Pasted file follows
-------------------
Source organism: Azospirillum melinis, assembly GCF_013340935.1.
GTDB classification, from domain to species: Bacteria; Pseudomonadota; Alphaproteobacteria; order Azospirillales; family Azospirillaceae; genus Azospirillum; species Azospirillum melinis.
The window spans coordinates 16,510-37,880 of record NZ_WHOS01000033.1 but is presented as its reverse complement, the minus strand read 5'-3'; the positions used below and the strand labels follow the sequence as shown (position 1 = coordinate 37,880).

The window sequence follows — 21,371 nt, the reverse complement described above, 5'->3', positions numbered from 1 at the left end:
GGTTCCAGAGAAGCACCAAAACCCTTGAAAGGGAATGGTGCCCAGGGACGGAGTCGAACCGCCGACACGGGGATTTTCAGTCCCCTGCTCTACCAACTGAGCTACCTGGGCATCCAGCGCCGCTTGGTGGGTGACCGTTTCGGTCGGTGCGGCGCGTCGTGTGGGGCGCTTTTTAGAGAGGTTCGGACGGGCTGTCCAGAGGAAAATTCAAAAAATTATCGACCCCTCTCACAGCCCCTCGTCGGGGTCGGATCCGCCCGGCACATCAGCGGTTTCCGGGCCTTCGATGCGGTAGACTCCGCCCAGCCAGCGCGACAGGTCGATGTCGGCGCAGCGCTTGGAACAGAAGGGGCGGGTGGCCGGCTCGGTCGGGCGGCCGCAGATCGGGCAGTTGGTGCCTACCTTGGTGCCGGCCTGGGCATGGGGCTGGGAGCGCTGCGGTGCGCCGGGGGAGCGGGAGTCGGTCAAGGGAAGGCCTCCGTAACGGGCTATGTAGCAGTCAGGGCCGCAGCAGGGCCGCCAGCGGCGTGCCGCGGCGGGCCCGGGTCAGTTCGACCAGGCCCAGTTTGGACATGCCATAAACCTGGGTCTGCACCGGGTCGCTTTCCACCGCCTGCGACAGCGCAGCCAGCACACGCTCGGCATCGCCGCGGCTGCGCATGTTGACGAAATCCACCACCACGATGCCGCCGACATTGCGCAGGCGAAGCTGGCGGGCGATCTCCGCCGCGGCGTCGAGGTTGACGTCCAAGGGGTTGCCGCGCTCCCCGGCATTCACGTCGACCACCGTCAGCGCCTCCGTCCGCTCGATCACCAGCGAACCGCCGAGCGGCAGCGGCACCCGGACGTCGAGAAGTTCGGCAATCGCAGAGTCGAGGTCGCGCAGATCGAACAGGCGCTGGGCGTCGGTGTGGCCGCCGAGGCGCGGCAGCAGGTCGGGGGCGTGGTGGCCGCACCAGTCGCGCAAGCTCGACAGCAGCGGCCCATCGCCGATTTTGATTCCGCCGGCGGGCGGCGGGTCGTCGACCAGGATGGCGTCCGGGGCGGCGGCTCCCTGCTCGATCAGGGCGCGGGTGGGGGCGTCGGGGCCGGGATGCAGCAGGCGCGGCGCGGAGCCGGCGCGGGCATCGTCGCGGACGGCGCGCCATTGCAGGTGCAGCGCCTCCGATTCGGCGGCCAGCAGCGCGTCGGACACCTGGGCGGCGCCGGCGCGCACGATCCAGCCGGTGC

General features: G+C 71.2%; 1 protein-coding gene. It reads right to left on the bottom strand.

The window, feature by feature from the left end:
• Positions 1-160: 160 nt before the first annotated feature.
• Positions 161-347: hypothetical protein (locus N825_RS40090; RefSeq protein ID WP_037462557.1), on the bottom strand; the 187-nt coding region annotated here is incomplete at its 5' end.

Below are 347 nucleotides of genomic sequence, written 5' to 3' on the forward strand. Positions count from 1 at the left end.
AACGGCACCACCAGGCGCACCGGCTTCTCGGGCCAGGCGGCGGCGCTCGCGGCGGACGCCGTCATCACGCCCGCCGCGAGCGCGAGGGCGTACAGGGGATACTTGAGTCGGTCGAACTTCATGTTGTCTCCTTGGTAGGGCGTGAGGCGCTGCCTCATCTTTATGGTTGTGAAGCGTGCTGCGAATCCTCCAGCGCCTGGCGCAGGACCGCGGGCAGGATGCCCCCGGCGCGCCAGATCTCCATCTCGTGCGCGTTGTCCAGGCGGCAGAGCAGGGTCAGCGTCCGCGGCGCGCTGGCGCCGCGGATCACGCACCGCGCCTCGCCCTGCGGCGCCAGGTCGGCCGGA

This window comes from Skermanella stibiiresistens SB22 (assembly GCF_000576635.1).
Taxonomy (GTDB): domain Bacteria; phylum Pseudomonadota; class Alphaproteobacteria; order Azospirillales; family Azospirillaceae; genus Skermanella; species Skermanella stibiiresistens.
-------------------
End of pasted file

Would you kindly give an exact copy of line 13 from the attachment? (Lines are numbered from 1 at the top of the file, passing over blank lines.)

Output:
Taxonomy (GTDB): domain Bacteria; phylum Pseudomonadota; class Alphaproteobacteria; order Azospirillales; family Azospirillaceae; genus Skermanella; species Skermanella stibiiresistens.